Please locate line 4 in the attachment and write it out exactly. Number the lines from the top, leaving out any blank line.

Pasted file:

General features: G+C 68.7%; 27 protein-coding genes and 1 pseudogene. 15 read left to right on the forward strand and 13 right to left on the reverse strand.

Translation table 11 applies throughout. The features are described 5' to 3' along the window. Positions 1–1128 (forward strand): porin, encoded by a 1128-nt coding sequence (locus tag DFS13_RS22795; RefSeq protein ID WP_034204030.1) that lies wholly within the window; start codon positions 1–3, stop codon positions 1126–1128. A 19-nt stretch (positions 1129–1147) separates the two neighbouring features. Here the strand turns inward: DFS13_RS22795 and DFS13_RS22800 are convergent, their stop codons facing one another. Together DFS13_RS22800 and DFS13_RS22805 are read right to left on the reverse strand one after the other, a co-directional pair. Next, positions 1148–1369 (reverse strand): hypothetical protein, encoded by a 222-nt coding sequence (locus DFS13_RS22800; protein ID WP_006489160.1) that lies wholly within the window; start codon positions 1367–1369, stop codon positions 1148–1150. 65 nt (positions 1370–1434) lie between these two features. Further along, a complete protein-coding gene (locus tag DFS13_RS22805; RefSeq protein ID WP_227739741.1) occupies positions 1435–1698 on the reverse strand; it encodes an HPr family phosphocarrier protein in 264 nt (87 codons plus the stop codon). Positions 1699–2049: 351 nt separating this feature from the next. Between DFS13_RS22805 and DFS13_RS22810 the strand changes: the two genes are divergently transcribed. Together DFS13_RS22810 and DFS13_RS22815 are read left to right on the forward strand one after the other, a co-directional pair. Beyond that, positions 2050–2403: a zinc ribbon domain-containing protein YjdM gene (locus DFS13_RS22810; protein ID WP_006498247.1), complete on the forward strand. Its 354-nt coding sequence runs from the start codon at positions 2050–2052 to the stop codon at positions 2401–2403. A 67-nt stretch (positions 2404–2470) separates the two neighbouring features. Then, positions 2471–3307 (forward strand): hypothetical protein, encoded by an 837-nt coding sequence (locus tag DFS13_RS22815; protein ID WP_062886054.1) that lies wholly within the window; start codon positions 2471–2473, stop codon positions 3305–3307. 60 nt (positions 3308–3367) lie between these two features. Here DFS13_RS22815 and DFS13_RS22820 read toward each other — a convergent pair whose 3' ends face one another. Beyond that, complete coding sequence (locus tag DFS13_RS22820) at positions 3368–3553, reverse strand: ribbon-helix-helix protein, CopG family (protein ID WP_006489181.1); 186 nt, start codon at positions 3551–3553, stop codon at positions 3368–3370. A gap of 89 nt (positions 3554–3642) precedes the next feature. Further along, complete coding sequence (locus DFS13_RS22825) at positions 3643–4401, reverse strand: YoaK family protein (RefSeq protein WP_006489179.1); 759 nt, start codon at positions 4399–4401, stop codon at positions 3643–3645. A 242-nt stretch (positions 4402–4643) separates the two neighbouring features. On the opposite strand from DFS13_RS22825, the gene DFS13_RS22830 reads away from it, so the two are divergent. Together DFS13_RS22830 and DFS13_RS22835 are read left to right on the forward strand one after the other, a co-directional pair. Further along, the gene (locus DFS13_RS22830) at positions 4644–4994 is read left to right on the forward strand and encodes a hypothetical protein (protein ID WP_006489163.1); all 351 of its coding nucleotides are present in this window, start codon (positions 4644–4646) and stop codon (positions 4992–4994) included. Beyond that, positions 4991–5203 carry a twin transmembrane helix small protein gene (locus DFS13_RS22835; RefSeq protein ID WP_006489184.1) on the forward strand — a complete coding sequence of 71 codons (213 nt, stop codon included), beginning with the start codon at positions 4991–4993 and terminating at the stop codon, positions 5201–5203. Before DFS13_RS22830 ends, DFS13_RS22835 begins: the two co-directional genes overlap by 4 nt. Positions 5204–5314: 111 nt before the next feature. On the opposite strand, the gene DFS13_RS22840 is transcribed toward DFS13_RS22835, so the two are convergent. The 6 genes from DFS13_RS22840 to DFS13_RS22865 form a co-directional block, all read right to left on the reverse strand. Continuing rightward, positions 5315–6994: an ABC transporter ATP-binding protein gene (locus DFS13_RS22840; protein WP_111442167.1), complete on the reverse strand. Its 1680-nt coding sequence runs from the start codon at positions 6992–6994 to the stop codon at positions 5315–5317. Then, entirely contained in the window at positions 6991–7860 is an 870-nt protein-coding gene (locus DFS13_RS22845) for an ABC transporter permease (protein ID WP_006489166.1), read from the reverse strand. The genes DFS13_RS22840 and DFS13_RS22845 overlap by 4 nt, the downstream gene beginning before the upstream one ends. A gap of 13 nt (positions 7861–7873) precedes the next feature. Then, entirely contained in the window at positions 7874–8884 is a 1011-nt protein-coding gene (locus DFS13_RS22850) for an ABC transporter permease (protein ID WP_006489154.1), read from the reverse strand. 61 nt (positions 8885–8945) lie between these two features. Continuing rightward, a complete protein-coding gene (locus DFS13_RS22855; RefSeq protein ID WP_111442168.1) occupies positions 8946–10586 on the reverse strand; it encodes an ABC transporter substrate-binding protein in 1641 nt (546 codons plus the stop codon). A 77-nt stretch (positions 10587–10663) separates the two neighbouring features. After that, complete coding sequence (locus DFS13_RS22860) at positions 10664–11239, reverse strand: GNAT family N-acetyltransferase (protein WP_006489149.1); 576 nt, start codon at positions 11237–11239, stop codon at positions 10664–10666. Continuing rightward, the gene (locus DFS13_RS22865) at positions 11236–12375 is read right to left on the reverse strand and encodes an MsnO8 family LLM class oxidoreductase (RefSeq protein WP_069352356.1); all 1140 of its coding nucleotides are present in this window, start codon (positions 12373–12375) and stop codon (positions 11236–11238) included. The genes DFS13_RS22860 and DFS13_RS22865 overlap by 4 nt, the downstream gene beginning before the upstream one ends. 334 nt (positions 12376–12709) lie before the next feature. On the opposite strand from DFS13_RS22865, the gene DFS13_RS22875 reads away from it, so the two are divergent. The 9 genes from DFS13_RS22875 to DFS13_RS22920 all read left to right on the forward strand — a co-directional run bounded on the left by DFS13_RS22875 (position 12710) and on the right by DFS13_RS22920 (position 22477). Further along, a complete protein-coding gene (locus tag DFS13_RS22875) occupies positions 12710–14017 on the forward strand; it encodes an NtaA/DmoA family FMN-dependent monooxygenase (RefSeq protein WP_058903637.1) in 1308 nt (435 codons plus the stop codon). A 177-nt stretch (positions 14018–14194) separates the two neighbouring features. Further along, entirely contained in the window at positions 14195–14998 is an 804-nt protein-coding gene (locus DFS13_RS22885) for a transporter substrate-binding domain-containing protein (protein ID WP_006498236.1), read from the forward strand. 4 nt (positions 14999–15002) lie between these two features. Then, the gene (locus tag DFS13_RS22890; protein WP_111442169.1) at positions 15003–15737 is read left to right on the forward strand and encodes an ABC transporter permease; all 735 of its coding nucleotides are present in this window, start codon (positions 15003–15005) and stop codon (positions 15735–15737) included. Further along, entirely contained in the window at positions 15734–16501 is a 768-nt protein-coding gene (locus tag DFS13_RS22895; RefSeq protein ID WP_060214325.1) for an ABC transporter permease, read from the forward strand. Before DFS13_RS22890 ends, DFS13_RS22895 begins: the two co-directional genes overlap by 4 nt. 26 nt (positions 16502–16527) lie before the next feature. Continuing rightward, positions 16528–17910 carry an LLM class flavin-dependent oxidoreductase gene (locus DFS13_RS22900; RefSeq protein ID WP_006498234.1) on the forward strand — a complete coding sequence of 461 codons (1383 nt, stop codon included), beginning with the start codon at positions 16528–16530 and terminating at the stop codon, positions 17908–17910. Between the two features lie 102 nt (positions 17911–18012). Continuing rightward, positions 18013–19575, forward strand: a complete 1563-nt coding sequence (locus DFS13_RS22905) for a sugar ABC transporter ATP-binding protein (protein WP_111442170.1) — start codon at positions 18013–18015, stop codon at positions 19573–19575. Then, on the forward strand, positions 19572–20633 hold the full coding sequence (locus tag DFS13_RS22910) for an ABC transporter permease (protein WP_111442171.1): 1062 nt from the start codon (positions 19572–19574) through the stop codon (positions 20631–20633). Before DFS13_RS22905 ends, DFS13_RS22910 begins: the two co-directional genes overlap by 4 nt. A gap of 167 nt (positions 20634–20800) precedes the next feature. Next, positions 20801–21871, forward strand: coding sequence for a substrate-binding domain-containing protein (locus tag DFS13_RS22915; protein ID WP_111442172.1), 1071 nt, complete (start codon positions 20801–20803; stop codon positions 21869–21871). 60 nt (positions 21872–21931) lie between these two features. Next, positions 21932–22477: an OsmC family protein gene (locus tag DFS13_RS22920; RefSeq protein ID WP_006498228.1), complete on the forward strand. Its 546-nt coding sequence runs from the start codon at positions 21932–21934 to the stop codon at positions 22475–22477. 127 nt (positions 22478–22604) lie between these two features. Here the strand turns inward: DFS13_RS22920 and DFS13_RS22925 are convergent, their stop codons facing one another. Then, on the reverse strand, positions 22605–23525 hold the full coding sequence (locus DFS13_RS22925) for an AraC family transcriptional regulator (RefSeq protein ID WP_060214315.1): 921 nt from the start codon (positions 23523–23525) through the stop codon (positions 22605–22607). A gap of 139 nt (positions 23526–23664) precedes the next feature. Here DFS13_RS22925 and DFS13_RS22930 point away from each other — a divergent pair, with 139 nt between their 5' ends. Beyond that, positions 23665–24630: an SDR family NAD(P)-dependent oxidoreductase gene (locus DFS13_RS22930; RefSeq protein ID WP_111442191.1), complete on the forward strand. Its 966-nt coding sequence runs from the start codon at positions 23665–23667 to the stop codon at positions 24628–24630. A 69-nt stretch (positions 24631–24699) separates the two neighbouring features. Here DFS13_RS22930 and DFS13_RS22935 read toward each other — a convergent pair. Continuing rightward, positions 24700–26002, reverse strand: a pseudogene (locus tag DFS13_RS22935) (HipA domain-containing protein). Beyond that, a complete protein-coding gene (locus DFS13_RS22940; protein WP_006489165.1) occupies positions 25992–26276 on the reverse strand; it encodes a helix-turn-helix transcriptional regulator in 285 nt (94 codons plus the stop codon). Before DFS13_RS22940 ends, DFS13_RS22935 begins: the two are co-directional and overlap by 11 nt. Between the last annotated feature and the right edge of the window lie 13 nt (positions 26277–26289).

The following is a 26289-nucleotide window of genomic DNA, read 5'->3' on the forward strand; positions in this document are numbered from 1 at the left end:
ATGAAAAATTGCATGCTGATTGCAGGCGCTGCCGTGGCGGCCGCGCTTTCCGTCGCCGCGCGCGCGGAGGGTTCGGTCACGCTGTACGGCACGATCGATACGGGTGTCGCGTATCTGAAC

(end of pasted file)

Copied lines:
ATGAAAAATTGCATGCTGATTGCAGGCGCTGCCGTGGCGGCCGCGCTTTCCGTCGCCGCGCGCGCGGAGGGTTCGGTCACGCTGTACGGCACGATCGATACGGGTGTCGCGTATCTGAAC